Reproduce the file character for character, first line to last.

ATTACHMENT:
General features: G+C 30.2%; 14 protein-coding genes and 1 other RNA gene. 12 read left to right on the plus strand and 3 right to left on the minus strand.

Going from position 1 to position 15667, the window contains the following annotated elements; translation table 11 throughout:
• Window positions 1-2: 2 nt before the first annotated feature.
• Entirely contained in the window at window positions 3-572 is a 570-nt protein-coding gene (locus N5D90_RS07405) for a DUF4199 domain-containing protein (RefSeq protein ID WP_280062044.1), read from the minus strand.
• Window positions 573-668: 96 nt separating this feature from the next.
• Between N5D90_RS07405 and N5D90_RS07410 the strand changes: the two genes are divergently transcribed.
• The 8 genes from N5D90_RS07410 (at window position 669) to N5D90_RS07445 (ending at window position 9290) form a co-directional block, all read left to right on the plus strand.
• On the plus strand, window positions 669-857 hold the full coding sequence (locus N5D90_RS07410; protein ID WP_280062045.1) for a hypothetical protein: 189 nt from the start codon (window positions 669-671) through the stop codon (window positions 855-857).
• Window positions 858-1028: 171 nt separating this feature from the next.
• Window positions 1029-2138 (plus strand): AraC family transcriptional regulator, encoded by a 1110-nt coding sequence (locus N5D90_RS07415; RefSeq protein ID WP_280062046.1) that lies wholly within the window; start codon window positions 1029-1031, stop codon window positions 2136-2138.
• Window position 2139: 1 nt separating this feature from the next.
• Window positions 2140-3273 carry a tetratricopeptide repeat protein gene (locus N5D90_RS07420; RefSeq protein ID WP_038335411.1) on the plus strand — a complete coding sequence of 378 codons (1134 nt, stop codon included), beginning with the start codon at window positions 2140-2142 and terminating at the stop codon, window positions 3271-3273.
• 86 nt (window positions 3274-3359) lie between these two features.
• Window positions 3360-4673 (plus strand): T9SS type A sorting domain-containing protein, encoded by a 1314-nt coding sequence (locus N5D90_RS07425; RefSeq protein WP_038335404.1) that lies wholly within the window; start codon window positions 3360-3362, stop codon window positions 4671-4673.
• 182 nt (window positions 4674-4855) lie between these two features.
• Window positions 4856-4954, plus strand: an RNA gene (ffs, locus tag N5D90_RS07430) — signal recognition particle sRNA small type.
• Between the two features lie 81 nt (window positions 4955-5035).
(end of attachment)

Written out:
General features: G+C 30.2%; 14 protein-coding genes and 1 other RNA gene. 12 read left to right on the plus strand and 3 right to left on the minus strand.

Going from position 1 to position 15667, the window contains the following annotated elements; translation table 11 throughout:
• Window positions 1-2: 2 nt before the first annotated feature.
• Entirely contained in the window at window positions 3-572 is a 570-nt protein-coding gene (locus N5D90_RS07405) for a DUF4199 domain-containing protein (RefSeq protein ID WP_280062044.1), read from the minus strand.
• Window positions 573-668: 96 nt separating this feature from the next.
• Between N5D90_RS07405 and N5D90_RS07410 the strand changes: the two genes are divergently transcribed.
• The 8 genes from N5D90_RS07410 (at window position 669) to N5D90_RS07445 (ending at window position 9290) form a co-directional block, all read left to right on the plus strand.
• On the plus strand, window positions 669-857 hold the full coding sequence (locus N5D90_RS07410; protein ID WP_280062045.1) for a hypothetical protein: 189 nt from the start codon (window positions 669-671) through the stop codon (window positions 855-857).
• Window positions 858-1028: 171 nt separating this feature from the next.
• Window positions 1029-2138 (plus strand): AraC family transcriptional regulator, encoded by a 1110-nt coding sequence (locus N5D90_RS07415; RefSeq protein ID WP_280062046.1) that lies wholly within the window; start codon window positions 1029-1031, stop codon window positions 2136-2138.
• Window position 2139: 1 nt separating this feature from the next.
• Window positions 2140-3273 carry a tetratricopeptide repeat protein gene (locus N5D90_RS07420; RefSeq protein ID WP_038335411.1) on the plus strand — a complete coding sequence of 378 codons (1134 nt, stop codon included), beginning with the start codon at window positions 2140-2142 and terminating at the stop codon, window positions 3271-3273.
• 86 nt (window positions 3274-3359) lie between these two features.
• Window positions 3360-4673 (plus strand): T9SS type A sorting domain-containing protein, encoded by a 1314-nt coding sequence (locus N5D90_RS07425; RefSeq protein WP_038335404.1) that lies wholly within the window; start codon window positions 3360-3362, stop codon window positions 4671-4673.
• 182 nt (window positions 4674-4855) lie between these two features.
• Window positions 4856-4954, plus strand: an RNA gene (ffs, locus tag N5D90_RS07430) — signal recognition particle sRNA small type.
• Between the two features lie 81 nt (window positions 4955-5035).